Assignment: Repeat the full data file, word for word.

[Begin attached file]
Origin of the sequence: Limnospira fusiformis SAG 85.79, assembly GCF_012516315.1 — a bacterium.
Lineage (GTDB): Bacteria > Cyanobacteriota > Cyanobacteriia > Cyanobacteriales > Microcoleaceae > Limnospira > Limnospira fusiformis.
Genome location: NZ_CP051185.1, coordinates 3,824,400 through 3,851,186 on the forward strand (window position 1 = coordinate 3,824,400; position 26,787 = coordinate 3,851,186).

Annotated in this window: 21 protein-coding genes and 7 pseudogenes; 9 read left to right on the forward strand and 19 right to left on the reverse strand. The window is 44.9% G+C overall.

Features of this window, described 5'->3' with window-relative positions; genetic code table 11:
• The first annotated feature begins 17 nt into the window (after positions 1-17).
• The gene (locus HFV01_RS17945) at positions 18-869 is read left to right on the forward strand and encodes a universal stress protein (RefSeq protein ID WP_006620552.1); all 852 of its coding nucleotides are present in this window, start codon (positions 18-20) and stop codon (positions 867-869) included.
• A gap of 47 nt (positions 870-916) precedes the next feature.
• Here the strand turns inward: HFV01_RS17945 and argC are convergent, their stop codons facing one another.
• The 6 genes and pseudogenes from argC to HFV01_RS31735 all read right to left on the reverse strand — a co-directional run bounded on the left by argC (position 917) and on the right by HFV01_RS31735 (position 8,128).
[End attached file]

Origin of the sequence: Limnospira fusiformis SAG 85.79, assembly GCF_012516315.1 — a bacterium.
Lineage (GTDB): Bacteria > Cyanobacteriota > Cyanobacteriia > Cyanobacteriales > Microcoleaceae > Limnospira > Limnospira fusiformis.
Genome location: NZ_CP051185.1, coordinates 3,824,400 through 3,851,186 on the forward strand (window position 1 = coordinate 3,824,400; position 26,787 = coordinate 3,851,186).

Annotated in this window: 21 protein-coding genes and 7 pseudogenes; 9 read left to right on the forward strand and 19 right to left on the reverse strand. The window is 44.9% G+C overall.

Features of this window, described 5'->3' with window-relative positions; genetic code table 11:
• The first annotated feature begins 17 nt into the window (after positions 1-17).
• The gene (locus HFV01_RS17945) at positions 18-869 is read left to right on the forward strand and encodes a universal stress protein (RefSeq protein ID WP_006620552.1); all 852 of its coding nucleotides are present in this window, start codon (positions 18-20) and stop codon (positions 867-869) included.
• A gap of 47 nt (positions 870-916) precedes the next feature.
• Here the strand turns inward: HFV01_RS17945 and argC are convergent, their stop codons facing one another.
• The 6 genes and pseudogenes from argC to HFV01_RS31735 all read right to left on the reverse strand — a co-directional run bounded on the left by argC (position 917) and on the right by HFV01_RS31735 (position 8,128).